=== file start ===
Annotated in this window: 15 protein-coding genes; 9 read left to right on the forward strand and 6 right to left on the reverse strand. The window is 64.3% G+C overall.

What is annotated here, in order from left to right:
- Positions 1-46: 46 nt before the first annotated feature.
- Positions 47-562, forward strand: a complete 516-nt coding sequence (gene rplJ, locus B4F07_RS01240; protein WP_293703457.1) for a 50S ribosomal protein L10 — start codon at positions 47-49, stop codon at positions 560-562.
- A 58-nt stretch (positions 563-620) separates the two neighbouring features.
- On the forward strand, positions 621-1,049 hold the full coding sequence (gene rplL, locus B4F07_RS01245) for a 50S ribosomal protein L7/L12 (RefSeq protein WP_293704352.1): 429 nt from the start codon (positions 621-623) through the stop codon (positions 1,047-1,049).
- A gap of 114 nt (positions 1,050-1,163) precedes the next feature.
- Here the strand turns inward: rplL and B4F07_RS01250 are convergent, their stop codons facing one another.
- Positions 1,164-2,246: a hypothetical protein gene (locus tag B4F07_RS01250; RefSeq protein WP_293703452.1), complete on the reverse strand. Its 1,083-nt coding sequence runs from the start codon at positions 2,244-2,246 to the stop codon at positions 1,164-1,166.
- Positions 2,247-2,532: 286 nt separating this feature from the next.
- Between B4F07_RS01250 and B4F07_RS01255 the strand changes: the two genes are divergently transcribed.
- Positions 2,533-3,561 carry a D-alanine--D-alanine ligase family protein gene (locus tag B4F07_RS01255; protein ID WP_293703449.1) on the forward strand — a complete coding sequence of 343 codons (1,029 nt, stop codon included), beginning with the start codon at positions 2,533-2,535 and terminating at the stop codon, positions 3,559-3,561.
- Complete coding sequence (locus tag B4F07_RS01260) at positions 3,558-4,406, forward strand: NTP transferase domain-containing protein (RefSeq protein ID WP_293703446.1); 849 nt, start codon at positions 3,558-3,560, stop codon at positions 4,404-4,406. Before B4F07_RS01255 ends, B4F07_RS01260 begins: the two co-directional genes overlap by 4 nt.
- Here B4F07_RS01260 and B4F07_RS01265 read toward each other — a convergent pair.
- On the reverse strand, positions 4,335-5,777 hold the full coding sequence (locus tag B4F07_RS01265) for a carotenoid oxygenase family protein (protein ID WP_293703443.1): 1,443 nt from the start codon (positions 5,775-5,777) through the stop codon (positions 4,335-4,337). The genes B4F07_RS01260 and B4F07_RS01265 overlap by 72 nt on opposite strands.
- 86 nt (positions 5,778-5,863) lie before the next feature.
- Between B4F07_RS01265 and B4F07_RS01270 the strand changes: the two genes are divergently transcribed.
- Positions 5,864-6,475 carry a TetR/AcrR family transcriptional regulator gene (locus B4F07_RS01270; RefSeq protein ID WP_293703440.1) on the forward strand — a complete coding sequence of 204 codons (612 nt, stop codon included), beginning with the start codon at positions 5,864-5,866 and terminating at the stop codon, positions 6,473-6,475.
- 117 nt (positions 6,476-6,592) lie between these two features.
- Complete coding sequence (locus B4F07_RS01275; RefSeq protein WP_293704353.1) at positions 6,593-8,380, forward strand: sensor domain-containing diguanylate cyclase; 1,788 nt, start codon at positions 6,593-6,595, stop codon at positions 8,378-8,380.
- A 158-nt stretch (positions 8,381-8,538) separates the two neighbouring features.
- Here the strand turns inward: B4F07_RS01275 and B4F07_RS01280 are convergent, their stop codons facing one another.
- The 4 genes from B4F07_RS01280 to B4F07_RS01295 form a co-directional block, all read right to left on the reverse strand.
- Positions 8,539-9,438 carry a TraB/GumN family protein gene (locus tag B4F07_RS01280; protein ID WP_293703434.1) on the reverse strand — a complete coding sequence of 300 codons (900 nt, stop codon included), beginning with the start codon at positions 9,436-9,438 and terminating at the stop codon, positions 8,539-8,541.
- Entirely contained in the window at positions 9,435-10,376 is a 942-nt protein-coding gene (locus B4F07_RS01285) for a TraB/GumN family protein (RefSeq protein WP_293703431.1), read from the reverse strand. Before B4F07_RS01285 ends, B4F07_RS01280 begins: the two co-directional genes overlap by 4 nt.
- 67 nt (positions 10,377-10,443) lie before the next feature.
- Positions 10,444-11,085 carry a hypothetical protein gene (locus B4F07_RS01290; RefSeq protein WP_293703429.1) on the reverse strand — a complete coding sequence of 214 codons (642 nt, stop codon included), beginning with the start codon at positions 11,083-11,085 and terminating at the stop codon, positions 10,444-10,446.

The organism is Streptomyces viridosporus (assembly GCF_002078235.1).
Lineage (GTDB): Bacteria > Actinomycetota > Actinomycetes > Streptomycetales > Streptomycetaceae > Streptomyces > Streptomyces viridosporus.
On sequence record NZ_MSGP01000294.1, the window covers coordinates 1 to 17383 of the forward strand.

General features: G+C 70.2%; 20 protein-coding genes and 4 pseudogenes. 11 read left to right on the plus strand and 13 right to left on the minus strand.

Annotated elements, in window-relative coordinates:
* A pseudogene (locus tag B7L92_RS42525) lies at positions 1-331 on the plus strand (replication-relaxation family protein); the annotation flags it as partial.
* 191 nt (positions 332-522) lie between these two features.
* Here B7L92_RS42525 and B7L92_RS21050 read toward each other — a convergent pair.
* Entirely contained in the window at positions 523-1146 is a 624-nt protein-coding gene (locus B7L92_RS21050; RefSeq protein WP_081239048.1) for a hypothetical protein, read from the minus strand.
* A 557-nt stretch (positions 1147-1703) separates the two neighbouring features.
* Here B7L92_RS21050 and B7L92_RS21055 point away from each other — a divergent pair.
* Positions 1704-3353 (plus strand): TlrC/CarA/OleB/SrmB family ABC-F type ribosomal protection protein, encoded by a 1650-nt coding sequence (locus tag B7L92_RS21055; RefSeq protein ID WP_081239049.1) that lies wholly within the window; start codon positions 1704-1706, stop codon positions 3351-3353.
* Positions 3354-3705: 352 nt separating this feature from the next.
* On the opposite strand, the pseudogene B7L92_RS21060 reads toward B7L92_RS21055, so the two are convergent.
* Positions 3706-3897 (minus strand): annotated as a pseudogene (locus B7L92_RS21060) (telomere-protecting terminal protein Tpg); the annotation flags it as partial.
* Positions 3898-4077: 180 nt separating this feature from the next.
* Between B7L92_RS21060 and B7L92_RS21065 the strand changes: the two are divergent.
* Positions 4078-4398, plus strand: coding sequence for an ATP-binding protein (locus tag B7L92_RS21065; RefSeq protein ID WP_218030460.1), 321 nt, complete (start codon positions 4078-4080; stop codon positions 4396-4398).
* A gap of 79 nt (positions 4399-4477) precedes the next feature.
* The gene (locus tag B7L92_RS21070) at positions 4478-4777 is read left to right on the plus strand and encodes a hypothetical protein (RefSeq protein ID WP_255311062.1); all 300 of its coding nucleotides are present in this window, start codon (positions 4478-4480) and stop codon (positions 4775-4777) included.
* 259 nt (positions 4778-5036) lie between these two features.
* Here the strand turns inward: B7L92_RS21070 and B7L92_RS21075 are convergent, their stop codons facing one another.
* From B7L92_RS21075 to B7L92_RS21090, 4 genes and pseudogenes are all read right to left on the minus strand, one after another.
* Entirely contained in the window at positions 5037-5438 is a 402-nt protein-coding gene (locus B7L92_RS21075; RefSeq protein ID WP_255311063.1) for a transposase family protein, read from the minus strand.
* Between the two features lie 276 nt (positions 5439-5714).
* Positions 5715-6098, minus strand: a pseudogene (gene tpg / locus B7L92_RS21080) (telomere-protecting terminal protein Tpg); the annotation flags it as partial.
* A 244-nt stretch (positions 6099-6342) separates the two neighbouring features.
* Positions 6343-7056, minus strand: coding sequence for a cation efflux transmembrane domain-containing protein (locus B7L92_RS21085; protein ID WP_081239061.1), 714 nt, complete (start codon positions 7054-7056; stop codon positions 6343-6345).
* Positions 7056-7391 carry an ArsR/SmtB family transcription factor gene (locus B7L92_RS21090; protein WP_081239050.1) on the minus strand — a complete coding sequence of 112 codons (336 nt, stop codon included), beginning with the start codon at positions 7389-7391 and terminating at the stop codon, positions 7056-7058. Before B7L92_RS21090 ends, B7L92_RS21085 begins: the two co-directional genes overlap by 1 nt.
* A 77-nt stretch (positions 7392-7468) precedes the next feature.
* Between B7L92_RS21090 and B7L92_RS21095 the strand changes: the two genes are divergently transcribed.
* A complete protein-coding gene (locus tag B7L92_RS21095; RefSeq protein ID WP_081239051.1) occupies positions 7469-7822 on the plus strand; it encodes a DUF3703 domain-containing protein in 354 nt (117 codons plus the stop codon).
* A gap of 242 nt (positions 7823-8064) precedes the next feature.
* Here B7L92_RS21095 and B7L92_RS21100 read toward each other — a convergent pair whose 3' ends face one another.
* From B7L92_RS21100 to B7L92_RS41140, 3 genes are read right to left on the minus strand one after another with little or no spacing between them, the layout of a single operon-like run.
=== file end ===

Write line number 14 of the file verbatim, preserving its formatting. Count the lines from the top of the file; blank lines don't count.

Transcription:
- Here B4F07_RS01260 and B4F07_RS01265 read toward each other — a convergent pair.